It was overcast again on Tuesday. The guys were at breakfast, and they’d had a drunken late night in Ipanema and weren’t feeling so hot. After coffee and toast we headed out for the sugarloaf.
We walked down through Botafogo, along the white stony paths, past the guards and railings, a shopping centre and along Praia do Botafogo. It was a national holiday and the joggers were out in force. We continued past the university and into Urca.
Urca is a small village-like retreat within Rio. Sitting tightly beneath the sugarloaf, it juts out into the sea, and there are just a few rows of houses. But the signs of Rio are gone, no taxis, no security or graffiti, just Christ the Redeemer standing tall in the distance, amidst a beautiful view of the city and well tended gardens.
A sea wall and promenade surrounds Urca, and we followed it round. Joggers and their dogs ran by, fishermen sat with their lines cast into the sea, a cheeky heron hanging around nearby waiting to grab their catch. Kids played on the beach and the area had a lovely small-community feel to it.
At the end of the promenade, where we could walk no further, there is a busy bar, appropriately named “Bar Urca”. We bought hot snacks; fish balls, mini samosas and pasties and joined everyone drinking and eating on the sea wall.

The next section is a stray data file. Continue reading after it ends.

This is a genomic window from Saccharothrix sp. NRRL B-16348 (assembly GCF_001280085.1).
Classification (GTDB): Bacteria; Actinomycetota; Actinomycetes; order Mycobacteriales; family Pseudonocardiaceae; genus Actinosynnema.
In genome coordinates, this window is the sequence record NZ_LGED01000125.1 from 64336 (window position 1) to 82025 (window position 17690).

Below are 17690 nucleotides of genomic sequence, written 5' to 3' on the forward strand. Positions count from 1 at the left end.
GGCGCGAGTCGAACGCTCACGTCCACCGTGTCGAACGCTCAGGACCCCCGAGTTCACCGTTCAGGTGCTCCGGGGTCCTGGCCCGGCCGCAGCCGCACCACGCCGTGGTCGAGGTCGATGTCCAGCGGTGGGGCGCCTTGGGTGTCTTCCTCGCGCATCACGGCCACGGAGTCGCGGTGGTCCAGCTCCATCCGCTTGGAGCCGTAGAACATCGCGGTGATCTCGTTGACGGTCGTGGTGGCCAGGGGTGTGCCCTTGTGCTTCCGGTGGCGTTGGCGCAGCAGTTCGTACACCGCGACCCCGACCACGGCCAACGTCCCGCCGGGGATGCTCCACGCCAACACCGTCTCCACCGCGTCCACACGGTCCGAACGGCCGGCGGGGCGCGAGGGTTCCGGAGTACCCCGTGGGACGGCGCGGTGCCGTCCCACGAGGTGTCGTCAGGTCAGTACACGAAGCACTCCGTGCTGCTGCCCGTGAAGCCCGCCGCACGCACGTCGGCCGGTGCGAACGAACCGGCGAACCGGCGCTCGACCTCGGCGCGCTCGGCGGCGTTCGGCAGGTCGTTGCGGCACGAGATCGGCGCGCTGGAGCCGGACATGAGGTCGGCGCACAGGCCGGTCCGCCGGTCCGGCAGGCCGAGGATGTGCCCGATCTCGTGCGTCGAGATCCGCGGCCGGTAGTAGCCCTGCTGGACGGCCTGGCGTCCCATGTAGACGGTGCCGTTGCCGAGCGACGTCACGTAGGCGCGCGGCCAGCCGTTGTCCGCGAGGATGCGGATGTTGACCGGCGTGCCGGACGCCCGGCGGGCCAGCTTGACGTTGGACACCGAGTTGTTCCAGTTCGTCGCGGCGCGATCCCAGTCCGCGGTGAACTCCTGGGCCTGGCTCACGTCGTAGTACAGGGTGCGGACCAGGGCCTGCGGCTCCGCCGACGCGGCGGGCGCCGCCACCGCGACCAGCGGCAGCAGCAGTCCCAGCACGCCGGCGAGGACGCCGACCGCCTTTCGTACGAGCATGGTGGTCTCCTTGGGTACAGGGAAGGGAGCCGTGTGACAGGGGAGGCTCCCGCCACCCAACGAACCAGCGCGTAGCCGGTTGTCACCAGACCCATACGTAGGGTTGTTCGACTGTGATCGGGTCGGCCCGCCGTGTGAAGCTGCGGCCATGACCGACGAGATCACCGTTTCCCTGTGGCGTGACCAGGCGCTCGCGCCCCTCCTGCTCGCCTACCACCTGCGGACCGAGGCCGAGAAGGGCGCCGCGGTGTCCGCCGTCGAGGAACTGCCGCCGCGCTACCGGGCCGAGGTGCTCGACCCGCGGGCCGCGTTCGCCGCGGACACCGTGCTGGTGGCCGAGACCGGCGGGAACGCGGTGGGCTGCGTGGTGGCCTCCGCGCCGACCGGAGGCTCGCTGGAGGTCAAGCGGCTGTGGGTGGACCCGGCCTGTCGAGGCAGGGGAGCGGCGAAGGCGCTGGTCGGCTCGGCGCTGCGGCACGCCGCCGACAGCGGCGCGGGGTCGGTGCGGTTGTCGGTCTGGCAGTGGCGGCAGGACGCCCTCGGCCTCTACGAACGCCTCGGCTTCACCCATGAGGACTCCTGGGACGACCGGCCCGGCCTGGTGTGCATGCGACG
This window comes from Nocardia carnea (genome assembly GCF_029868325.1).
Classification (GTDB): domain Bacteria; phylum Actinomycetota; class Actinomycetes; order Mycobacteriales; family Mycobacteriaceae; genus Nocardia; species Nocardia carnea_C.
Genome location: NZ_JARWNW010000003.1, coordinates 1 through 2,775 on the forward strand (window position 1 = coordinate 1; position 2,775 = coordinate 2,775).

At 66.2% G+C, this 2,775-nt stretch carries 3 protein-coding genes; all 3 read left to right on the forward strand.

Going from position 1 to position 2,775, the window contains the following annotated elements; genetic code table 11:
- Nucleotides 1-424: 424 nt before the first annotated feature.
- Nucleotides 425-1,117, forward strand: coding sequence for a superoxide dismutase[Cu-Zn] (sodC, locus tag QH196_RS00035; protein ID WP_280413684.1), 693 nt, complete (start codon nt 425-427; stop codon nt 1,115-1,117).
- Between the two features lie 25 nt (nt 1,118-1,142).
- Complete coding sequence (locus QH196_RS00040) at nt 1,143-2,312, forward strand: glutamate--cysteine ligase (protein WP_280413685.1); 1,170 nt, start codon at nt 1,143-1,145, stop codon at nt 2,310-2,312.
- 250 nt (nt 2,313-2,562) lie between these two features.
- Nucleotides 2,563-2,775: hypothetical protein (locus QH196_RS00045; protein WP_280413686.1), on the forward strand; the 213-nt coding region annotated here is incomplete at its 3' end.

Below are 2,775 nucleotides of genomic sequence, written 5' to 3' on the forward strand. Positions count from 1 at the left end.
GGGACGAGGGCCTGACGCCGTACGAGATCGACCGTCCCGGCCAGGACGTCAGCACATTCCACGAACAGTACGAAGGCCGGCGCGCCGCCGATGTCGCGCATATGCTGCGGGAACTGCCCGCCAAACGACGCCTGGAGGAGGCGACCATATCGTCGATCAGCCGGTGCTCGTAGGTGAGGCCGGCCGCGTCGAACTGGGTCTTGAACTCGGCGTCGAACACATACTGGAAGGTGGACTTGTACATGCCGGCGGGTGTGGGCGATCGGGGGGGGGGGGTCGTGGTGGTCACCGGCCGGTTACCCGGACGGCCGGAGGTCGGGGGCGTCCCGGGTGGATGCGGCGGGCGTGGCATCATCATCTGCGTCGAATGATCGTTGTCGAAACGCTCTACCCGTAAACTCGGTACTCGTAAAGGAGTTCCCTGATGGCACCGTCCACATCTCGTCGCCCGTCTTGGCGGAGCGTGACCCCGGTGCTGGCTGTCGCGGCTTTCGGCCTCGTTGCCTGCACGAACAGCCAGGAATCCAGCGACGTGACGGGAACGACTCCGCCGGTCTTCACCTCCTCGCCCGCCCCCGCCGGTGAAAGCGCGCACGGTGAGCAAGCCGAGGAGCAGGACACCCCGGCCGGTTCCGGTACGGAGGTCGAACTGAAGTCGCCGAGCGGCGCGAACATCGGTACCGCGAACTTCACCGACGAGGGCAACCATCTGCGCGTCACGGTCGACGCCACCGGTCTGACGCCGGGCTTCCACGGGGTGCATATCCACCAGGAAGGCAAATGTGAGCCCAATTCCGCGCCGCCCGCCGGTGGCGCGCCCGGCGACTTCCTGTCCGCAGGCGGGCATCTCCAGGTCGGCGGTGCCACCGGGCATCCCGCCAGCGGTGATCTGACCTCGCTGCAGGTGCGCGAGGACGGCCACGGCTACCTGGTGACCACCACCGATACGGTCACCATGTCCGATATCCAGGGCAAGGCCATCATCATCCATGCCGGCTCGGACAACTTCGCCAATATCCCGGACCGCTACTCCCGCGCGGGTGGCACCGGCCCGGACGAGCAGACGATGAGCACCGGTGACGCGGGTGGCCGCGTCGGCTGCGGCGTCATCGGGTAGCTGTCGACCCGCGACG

We were casually looking for a restaurant, and found it by accident after eating our snacks. Garota da Urca was hugely popular with the locals, and on this national holiday it was heaving with families, all having the same thing: thin steak cooked on a hot plate, served with farofa, chips, salad and rice. We pointed, “we’ll have one of those”, and still hungry we gorged ourselves on tasty steak and carbs. Delicious, even if it did induce a food coma.
Sated, rested and ready for the rest of the day we headed out of Urca, round past the cable car entrances, along the small Praia Vermelha, past a performing amateur drama group, and onto a 2km walking nature trail, Pista Claudio Coutinho.